The Aboriginal flag was designed in 1970 by Luritja man, Uncle Harold Thomas.

The flags design is a rectangle that is split horizontally with the upper half black and the lower half red. In the centre sits a yellow circle.

The flag was publicly flown for the first time on the 12th July 1971 (National Aborigines Day) in Victoria Square, Adelaide. The following year Uncle Gary Foley brought the flag with him to the east coast where it was chosen as the official flag by the Aboriginal Embassy in Canberra.

In 1995 the Aboriginal Flag was officially recognised to be a 'Flag of Australia' under the Flags Act 1953 along with the Torres Strait Flag.

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  • Black - Aboriginal people
  • Red - the earth (red ochre)
  • Yellow - the sun



In 1997 the Federal Court of Australia officially recognised Uncle Harold Thomas as the creator of Aboriginal flag. This meant that the flag was now protected under the Copyright Act 1968 and could only be reproduced with permission from Uncle Harold Thomas.

In November of 2018 Uncle Harold Thomas signed ‘exclusive license and agency agreement’ for the flag to be reproduced on clothing to WAM Clothing. Following this many Aboriginal organisations were sent cease and desist letters to prevent them from freely using the flag.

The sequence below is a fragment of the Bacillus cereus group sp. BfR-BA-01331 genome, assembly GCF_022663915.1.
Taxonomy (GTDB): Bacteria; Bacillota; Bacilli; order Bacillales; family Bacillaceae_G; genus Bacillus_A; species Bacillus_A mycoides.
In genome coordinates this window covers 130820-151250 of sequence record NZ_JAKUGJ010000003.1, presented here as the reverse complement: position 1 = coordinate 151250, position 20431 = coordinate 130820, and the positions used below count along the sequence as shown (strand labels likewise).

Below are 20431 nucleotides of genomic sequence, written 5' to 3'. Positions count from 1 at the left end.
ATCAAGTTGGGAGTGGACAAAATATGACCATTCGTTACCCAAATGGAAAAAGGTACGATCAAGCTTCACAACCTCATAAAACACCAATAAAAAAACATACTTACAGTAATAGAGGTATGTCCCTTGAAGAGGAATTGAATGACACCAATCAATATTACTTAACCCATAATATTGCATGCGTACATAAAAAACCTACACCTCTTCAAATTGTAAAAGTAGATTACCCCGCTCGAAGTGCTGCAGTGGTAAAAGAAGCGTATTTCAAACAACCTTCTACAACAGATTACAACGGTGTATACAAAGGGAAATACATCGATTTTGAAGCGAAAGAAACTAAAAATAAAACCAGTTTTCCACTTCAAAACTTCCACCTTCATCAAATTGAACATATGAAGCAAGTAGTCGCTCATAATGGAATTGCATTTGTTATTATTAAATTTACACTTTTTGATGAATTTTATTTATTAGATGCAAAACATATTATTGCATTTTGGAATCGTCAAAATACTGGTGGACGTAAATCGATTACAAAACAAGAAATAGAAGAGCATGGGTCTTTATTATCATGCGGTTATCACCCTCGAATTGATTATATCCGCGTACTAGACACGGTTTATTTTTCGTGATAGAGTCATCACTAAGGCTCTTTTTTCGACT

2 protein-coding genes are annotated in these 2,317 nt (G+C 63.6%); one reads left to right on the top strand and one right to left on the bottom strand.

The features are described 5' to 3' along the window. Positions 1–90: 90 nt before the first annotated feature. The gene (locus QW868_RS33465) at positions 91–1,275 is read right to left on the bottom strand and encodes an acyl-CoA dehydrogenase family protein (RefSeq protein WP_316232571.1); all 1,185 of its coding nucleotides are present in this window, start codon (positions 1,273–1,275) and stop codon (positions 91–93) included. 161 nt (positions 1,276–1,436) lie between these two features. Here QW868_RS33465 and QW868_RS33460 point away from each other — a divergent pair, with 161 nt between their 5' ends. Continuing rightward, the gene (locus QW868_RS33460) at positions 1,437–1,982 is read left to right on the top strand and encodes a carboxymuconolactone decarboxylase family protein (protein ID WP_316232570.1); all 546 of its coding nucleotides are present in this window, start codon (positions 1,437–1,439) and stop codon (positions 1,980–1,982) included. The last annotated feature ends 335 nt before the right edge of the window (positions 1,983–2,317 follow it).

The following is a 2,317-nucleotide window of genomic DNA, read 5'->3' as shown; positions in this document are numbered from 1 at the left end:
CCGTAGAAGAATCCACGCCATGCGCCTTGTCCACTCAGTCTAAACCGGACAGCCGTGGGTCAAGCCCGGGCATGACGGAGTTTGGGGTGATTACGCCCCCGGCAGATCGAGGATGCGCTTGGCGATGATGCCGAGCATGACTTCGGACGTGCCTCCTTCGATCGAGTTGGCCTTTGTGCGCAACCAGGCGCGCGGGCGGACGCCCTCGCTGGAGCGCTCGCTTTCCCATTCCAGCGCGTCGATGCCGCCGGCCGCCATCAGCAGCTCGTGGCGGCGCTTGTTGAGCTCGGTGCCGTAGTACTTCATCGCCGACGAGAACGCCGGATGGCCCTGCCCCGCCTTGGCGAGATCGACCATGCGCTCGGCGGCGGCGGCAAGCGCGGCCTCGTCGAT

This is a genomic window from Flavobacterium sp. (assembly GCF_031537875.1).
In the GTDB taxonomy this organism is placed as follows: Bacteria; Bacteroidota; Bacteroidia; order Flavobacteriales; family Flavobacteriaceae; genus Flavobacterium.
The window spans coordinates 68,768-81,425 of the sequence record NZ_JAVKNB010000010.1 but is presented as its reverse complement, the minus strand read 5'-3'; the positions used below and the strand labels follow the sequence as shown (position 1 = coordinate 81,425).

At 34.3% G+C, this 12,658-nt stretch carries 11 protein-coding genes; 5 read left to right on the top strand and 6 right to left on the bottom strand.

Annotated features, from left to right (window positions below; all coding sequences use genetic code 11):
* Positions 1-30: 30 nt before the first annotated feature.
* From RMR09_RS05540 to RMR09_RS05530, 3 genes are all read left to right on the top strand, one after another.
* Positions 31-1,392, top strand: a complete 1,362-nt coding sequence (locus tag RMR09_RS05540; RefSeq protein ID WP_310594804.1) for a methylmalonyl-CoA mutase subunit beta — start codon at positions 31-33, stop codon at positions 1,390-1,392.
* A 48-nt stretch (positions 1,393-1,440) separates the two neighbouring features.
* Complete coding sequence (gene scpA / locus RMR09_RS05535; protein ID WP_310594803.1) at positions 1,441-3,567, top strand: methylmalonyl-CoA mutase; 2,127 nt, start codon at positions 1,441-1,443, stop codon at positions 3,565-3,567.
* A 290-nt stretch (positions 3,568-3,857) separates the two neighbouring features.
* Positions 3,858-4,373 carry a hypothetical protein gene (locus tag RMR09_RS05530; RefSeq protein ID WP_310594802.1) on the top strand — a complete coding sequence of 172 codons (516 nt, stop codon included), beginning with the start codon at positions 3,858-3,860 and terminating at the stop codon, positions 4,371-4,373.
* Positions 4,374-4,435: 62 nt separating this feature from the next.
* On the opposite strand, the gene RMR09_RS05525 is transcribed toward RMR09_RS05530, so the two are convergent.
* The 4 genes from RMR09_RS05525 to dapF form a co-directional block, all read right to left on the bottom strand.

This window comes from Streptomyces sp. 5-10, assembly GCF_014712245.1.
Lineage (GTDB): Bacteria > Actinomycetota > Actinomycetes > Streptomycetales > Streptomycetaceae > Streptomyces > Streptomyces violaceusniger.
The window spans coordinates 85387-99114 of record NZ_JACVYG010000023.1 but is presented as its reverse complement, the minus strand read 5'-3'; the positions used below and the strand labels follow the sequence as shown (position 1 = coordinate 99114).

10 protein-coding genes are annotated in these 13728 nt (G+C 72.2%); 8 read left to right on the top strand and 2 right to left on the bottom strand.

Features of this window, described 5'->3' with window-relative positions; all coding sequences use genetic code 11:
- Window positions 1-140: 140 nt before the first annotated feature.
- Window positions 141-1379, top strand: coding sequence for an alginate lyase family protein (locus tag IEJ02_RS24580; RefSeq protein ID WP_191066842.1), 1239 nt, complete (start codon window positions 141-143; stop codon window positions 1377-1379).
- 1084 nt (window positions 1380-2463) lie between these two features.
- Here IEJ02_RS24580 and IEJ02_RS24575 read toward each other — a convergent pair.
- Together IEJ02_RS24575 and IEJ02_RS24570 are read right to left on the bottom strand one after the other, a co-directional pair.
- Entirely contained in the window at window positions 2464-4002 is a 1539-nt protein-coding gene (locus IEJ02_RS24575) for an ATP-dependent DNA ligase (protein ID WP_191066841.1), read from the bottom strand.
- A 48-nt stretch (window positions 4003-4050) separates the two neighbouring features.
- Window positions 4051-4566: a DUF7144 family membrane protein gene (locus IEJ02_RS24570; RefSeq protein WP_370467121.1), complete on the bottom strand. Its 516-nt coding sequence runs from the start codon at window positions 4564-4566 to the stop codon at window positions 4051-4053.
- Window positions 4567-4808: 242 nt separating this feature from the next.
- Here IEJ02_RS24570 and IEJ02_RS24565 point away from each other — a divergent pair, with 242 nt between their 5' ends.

As a result of this the #FreeTheFlag campaign began, led by Laura Thompson at Clothing the Gaps. The aim of this movement is to free the flag from its current licensing agreement and for the flag to be treated like other national flags in the world among other things. 

You can read more about the #FreeTheFlag movement on Clothing the Gaps!

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Aboriginal and Torres Strait Islander people should be aware that this website may contain images, voices or names of deceased persons in photographs, film, audio recordings or printed material. To listen to our Acknowledgement of Country, click here.